Security Experts:

Sophisticated Android Spyware 'Hermit' Used by Governments

Security researchers at Lookout have analyzed a sophisticated Android spyware family that appears to have been created to serve nation-state customers.

Dubbed Hermit, the threat appears to be the first publicly identified mobile spyware developed by Italian vendor RCS Lab S.p.A. and Tykelab Srl, which claims to be a telecommunications solutions company, but which is likely a front company. Tykelab appears closely connected to RCS Lab, with its employees claiming on LinkedIn to be working at both companies.

Active for three decades, RCS Lab appears to operate in the same market as Pegasus developer NSO Group and FinFisher creator Gamma Group. Previously, it was a reseller for Italian spyware vendor Hacking Team, working with military intelligence organizations in Bangladesh, Chile, Mongolia, Myanmar, Pakistan, Turkmenistan, and Vietnam.

Hermit is currently used by the government of Kazakhstan to target entities within the country, but Lookout has found evidence that Hermit was previously used by Italian authorities in 2019, and by an unknown actor in a predominantly Kurdish region of Syria.

Lookout believes that the Android surveillanceware is being distributed via SMS messages that claim to come from legitimate sources. An iOS version of the threat also exists, but the researchers were unable to obtain a sample.

Featuring a modular architecture, the spyware supports 25 modules, each with unique capabilities, to exploit rooted devices, make and redirect calls, record audio and take screenshots, and collect call logs, contacts, messages, browser data, photos, device location, and more. The researchers say they were able to retrieve and analyze 16 of these modules.

Hermit’s modular design also allows it to hide its malicious intent through packages that are downloaded when needed. The initial application functions as a framework with minimal surveillance capability, but which can fetch modules and activate their functionality as instructed, Lookout security researcher Paul Shunk explained in an emailed comment.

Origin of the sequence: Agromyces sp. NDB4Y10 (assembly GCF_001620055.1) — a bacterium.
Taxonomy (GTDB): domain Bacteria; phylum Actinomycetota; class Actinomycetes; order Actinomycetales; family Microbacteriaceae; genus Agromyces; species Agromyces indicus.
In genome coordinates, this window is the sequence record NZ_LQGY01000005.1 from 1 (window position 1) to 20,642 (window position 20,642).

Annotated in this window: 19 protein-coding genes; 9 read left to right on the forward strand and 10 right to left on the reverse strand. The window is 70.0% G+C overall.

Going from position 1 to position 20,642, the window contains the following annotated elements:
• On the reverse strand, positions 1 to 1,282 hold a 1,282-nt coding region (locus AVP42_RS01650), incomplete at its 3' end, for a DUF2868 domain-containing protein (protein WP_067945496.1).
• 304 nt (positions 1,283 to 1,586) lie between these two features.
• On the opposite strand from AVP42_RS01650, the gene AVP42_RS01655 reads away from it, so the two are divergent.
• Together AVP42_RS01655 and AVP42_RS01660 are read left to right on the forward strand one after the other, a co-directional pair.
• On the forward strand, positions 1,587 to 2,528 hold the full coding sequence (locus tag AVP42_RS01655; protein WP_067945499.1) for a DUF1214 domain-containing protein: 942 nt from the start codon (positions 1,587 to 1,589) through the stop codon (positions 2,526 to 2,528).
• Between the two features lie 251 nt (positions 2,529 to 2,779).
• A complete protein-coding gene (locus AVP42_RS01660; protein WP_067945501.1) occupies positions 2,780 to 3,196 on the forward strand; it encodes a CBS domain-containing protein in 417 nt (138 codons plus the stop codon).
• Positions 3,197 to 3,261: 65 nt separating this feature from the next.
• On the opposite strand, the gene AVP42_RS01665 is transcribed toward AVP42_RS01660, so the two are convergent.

[ READ: NSO Pegasus Zero-Click 'Most Technically Sophisticated Exploit Ever Seen' ]

“This approach ensures that automated analysis of the app cannot find any of the spying functionality and makes even manual analysis significantly harder. In addition, it allows the malicious actor to enable and disable different functionalities in their surveillance campaign or depending on the capabilities of a target device. The modular design might even be part of the business model of the software vendor allowing them to sell individual spying features as value-add line items,” Shunk added.

The observed Android samples impersonated software from telecom companies and smartphone makers, showing to the user the webpages of legitimate brands, while the nefarious activity kicks off in the background.

Before that, however, the spyware checks whether it’s running in an emulator and whether the app has been modified. If all checks pass, it decrypts embedded configuration to connect to its command and control (C&C) server and receive instructions on which modules it should fetch.

“If the device is confirmed to be exploitable then it will communicate with the C2 to acquire the files necessary to exploit the device and start its root service. This service will then be used to enable elevated device privileges such as access to accessibility services, notification content, package use state and the ability to ignore battery optimization,” Lookout explains.

Some of Hermit’s modules attempt to achieve root execution of commands without user interaction. On devices where root is not available, the modules may prompt action from the user, Lookout says.

“The overall design and code quality of the malware stood out compared to many other samples we see. It was clear this was professionally developed by creators with an understanding of software engineering best practices. Beyond that, it is not very often we come across malware which assumes it will be able to successfully exploit a device and make use of elevated root permissions,” Shunk said.

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